The silver-leaf monkey or silvered langur is a rather attractive creature. Adults have metallic grey fur and a crest of spiky head hair, whilst the infants are covered in bright orange fur until they are 3-5 months old when their fur turns grey. Silver-leaf monkeys live in troops of 10 to 40 and are found in coastal, riverine and swamp forests where they feed on a diet of fruit, leaves and the plant shoots, including those of some species of mangrove. At Bako, they are often seen at Telok Assam. They are somewhat shy, peaceful creatures and are far better behaved than their neighbours the macaques.
The kite-shaped flying lemur is usually mottled grey in colour but some are reddish brown. A gliding membrane links the front and rear legs and tail. Flying Lemurs are nocturnal creatures but can sometimes be seen gliding between trees in the early hours of the morning or late in the afternoon. When sleeping during the day a flying lemur clings to the side of a tree with its camouflage of mottled grey fur blending in with the greys, browns and blacks of the tree trunk. Flying Lemurs are commonly found around the resthouses and hostel block at the Park HQ. However, their camouflage can make identification somewhat difficult.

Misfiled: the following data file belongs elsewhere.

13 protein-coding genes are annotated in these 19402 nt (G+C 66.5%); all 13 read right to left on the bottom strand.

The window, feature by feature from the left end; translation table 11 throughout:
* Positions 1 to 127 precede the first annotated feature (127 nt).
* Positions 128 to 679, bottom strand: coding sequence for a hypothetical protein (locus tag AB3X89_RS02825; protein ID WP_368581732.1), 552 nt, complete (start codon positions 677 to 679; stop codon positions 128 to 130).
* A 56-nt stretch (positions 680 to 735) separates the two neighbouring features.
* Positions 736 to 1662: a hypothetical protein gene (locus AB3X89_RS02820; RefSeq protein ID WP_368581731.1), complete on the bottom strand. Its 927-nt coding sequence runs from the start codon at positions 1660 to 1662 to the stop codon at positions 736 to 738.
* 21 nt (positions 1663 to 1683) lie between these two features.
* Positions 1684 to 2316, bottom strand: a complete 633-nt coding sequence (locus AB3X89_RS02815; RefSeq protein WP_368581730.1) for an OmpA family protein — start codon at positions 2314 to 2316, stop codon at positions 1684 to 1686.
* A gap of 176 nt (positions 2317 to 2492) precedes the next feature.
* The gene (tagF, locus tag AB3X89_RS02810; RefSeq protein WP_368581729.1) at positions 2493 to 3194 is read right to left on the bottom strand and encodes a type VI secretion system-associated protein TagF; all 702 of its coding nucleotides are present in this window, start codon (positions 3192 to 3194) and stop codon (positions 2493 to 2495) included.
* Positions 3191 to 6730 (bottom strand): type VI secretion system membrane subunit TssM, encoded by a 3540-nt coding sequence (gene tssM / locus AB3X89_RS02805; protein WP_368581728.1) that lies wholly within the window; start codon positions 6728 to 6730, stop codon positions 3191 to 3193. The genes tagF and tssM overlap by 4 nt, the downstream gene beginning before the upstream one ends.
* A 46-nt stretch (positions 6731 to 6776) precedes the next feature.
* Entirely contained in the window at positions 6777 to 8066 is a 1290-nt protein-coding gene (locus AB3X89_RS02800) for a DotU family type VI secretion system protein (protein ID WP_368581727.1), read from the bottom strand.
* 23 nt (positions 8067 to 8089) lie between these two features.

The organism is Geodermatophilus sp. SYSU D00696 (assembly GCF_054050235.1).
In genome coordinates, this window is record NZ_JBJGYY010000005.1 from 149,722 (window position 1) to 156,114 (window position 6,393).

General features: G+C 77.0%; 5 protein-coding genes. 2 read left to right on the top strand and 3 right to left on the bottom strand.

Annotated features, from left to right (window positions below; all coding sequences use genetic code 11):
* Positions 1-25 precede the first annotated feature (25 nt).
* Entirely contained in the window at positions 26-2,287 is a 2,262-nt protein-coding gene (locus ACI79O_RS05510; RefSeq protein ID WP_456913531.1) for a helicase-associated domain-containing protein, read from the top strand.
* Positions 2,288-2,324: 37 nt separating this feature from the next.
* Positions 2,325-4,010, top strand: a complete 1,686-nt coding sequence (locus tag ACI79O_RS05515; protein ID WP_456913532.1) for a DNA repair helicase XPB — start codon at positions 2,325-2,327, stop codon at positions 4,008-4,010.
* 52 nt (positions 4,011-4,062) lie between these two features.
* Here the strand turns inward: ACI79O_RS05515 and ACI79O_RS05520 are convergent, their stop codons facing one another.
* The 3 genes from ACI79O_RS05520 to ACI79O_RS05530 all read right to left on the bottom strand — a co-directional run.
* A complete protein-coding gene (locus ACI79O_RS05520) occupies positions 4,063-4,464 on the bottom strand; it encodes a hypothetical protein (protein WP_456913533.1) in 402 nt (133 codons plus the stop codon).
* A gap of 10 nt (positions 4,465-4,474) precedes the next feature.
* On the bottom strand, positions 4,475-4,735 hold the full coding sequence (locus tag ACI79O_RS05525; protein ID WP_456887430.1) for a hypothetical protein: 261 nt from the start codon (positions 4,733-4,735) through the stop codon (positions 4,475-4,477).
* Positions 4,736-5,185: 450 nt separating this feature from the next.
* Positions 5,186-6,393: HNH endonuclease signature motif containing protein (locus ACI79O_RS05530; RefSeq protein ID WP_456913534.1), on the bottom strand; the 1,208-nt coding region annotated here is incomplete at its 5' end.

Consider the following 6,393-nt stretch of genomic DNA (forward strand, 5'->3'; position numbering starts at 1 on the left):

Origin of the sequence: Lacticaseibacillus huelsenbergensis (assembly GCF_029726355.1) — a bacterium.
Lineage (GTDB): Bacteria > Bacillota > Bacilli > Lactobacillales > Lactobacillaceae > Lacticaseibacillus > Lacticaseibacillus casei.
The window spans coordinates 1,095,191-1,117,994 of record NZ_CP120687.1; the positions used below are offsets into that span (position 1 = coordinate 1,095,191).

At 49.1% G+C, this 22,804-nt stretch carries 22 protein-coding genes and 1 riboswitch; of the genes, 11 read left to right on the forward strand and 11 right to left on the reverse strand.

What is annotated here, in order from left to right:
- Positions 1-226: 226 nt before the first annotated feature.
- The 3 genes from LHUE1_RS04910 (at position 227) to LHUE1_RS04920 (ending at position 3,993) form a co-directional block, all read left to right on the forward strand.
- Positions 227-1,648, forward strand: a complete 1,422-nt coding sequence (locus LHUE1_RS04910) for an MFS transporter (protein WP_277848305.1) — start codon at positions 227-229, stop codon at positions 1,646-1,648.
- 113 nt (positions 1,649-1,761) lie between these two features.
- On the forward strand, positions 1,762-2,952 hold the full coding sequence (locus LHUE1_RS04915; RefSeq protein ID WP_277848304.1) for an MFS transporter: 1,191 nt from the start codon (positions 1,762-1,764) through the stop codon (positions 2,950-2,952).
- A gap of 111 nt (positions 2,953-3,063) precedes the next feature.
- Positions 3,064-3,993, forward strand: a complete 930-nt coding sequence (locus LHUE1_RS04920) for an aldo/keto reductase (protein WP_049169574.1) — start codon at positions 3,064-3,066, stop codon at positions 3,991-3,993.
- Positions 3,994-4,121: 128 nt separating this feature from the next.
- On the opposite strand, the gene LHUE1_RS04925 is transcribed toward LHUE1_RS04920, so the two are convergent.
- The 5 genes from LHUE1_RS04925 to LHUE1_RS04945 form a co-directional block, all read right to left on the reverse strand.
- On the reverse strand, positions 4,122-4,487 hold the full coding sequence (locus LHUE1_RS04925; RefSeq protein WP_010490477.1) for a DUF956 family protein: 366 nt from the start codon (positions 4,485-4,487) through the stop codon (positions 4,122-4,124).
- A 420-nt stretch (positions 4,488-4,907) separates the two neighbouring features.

Common Plantain Squirrel
Plantain squirrels are found all over Bako. Their upper bodies
are brown with grey and black side-stripes whilst their underside
is a reddish colour. A number of them live in the beach vegetation
at Telok Assam and in the forest behind the resthouses. They are